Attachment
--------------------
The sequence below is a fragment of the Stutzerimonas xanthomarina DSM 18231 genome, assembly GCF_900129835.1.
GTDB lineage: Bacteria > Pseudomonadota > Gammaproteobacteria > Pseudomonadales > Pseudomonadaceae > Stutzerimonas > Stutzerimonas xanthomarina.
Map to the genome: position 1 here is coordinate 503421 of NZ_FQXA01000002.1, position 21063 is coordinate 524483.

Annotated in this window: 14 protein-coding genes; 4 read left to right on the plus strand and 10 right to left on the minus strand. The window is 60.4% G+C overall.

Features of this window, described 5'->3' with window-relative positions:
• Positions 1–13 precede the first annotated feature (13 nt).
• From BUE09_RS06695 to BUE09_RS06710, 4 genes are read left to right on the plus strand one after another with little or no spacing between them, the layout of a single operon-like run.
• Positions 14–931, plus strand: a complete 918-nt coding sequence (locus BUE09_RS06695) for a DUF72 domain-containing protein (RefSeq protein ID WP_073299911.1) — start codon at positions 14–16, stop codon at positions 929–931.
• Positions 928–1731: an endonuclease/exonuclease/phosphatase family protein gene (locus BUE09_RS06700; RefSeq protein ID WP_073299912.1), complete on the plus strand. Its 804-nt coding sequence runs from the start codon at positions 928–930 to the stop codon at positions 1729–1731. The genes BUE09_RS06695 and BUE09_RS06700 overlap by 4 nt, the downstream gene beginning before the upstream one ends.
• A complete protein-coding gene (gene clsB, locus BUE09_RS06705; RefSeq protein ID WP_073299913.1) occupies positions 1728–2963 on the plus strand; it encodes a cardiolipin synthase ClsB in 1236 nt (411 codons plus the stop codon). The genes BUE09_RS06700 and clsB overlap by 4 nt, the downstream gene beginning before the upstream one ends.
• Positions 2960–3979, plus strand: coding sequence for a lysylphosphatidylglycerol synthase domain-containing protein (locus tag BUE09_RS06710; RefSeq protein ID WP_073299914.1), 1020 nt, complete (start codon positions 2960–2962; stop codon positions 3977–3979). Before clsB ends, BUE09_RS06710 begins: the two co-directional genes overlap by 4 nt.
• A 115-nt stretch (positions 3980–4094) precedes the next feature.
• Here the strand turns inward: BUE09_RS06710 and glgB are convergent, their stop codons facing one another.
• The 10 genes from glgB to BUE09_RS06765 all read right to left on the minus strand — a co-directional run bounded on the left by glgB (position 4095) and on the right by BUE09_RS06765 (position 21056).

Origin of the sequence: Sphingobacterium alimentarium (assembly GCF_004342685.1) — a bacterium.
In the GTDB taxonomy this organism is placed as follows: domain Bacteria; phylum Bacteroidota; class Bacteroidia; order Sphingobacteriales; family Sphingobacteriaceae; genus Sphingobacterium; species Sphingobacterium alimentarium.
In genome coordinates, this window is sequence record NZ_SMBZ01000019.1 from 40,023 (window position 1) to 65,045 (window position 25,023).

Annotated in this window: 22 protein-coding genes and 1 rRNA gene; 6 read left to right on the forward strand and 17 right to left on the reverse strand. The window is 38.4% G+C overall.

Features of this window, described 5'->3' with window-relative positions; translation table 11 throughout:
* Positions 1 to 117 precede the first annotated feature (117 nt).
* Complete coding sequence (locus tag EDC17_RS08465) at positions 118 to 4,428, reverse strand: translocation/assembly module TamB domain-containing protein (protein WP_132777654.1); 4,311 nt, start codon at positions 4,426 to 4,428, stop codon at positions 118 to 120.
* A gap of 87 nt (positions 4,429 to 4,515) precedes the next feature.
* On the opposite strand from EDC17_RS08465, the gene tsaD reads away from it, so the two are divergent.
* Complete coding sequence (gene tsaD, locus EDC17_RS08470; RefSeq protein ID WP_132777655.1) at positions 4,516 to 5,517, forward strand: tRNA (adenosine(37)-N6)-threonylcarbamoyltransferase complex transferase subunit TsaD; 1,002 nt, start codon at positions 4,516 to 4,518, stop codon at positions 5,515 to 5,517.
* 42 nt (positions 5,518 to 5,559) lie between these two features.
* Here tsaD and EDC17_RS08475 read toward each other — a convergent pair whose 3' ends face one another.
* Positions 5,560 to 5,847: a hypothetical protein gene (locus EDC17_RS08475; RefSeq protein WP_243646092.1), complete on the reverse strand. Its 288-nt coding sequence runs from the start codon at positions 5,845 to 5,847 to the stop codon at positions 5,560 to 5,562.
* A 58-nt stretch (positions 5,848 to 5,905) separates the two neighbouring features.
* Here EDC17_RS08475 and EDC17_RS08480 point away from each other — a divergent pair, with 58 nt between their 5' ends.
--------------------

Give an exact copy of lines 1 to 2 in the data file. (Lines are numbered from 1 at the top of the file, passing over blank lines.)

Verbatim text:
The sequence below is a fragment of the Stutzerimonas xanthomarina DSM 18231 genome, assembly GCF_900129835.1.
GTDB lineage: Bacteria > Pseudomonadota > Gammaproteobacteria > Pseudomonadales > Pseudomonadaceae > Stutzerimonas > Stutzerimonas xanthomarina.